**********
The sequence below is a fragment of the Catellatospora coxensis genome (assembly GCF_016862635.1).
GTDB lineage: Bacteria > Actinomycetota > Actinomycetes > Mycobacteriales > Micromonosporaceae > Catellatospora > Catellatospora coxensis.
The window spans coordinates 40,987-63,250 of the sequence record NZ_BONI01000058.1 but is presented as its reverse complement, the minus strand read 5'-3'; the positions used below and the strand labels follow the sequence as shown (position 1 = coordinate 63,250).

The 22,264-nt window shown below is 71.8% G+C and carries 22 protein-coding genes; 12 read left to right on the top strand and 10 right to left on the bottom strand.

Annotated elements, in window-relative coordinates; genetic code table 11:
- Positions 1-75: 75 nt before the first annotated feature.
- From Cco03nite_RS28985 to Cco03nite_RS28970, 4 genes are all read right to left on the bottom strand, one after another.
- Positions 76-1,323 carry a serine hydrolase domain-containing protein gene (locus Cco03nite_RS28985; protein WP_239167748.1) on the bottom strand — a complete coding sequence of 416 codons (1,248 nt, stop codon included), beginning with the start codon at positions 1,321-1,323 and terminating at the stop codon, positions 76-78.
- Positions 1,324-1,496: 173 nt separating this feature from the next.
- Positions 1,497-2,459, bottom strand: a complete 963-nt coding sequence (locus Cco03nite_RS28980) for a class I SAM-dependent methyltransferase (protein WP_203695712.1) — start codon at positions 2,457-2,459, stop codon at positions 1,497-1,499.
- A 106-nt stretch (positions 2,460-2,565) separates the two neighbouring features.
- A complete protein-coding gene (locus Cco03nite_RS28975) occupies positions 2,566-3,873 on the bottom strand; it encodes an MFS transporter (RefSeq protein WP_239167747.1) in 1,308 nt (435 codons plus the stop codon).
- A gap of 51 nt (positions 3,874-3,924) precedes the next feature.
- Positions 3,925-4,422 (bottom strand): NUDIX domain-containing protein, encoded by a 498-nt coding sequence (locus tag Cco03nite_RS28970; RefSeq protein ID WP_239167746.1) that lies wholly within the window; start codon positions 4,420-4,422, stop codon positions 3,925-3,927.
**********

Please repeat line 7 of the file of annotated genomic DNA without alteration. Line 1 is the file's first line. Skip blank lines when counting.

- From Cco03nite_RS28985 to Cco03nite_RS28970, 4 genes are all read right to left on the bottom strand, one after another.